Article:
© Djedi TeamA composite of images of the floor of the Great Pyramid is shown. Red hieroglyphs are visible.
A robot explorer sent through the Great Pyramid of Giza has begun to unveil some of the secrets behind the 4,500-year-old pharaonic mausoleum as it transmitted the first images behind one of its mysterious doors.
The images revealed hieroglyphs written in red paint that have not been seen by human eyes since the construction of the pyramid. The pictures also unveiled new details about two puzzling copper pins embedded in one of the so called "secret doors."
Published in the Annales du Service Des Antiquities de l'Egypte
(ASAE), the images of markings and graffiti could unlock the secrets of the monument's puzzling architecture.
"We believe that if these hieroglyphs could be deciphered they could help Egyptologists work out why these mysterious shafts were built," Rob Richardson, the engineer who designed the robot at the University of Leeds, said.
Built for the pharaoh Cheops, also known as Khufu, the Great Pyramid is the last remaining wonder of the ancient world.
The monument is the largest of a family of three pyramids on the Giza plateau, on the outskirts of Cairo, and has long been rumored to have hidden passageways leading to secret chambers.
Archaeologists have long puzzled over the purpose of four narrow shafts deep inside the pyramid since they were first discovered in 1872.
Two shafts, extend from the upper, or "Kings Chamber" exit into open air. But the lower two, one on the south side and one on the north side in the so-called "Queen's Chamber" disappear within the structures, deepening the pyramid mystery.
Widely believed to be ritual passageways for the dead pharaoh's soul to reach the afterlife, these 8-inch-square shafts remained unexplored until 1993, when German engineer Rudolf Gantenbrink sent a robot through the southern shaft.
After a steady climb of 213 feet from the heart of the pyramid, the robot came to a stop in front of a mysterious limestone slab adorned with two copper pins.
Nine years later, Hawass explored the southern shaft on live television. As the world held its breath, a tomb-raiding robot pushed a camera through a hole drilled in the copper pinned door -- only to reveal what appeared to be another door.
The following day, Hawass sent the robot through the northern shaft.
After crawling for 213 feet and navigating several sharp bends, the robot came to an abrupt halt in front of another limestone slab.
As with the Gantenbrink door, the stone was adorned with two copper pins.
"I dedicated my whole life to study the secrets of the Great Pyramid. My goal is to finally find out what's behind these secret doors," Zahi Hawass, Egypt's Minister of State for Antiquities Affairs, told Discovery News in a recent interview.
In the attempt to solve the mystery, Hawass established the Djedi project, a joint international-Egyptian mission, which he named after the magician who Khufu consulted when planning the layout of this pyramid.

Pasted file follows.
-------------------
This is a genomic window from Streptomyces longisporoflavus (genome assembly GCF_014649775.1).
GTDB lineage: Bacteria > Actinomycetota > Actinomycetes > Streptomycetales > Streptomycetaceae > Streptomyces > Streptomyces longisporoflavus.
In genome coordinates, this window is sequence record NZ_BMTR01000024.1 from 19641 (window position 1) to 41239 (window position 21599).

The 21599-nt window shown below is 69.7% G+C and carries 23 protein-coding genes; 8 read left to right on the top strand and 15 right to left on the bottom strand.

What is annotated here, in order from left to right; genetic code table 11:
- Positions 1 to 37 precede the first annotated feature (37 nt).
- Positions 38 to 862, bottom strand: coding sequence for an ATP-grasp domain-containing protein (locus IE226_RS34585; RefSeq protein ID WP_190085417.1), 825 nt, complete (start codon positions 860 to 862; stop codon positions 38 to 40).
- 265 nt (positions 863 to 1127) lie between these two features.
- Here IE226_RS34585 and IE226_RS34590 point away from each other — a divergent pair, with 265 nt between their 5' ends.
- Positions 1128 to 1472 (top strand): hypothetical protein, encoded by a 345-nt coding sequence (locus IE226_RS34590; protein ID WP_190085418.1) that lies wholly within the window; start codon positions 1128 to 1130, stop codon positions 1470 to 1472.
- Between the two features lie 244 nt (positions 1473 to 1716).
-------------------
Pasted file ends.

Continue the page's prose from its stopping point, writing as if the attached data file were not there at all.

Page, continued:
"I selected the Djedi team during a competition that I coordinated to pick the best possible robot to explore the shafts in the Great Pyramid," Hawass said.
The winning robot, designed by Leeds University, has indeed gone further than anyone has ever been before in the pyramid.
The project began with the exploration of the southern shaft, which ends at the so called "Gantenbrink's door."
The robot was able to climb inside the walls of the shaft while carrying a "micro snake" camera that can see around corners.
Unlike previous expeditions, in which camera images were only taken looking straight ahead, the bendy camera was small enough to fit through a small hole in a stone "door," giving researchers a clear view into the chamber beyond. It was at that time that the camera sent back images of 4,500-year-old markings.
"There are many unanswered questions that these images raise," Richardson told Discovery News. "Why is there writing in this space? What does the writing say? There appears to be a masonry cutting mark next to the figures: why was it not cut along this line?" Roberston wondered.
The researchers were also able to scrutinize the two famous copper pins embedded in the door to the chamber that had only ever been glimpsed from the front before.
"The back of the pins curve back on themselves. Why? What was the purpose of these pins? The loops seem too small to serve a mechanical purpose," Richardson said.
The new information dismisses the hypothesis that the copper pins were handles, and might point to an ornamental purpose.
"Also, the back of the door is polished so it must have been important. It doesn't look like it was a rough piece of stone used to stop debris getting into the shaft," project mission manager Shaun Whitehead, of the exploration company Scoutek UK, said.
The Djedi robot is expected to reveal much more in the next months.
The device is equipped with a unique range of tools which include a miniature "beetle" robot that can fit through a 19 mm diameter hole, a coring drill, and a miniaturized ultrasonic device that can tap on walls and listen to the response to help determine the thickness of the stone.
The next step will be an investigation of the chamber's far wall to check whether it is another door, as suggested in the 2002 live exploration, or a solid block of stone.
"Then we are going to explore the northern shaft," Richardson said.
The team has committed to completing the work by the end of 2011. A detailed report on the findings is expected to be published in early 2012.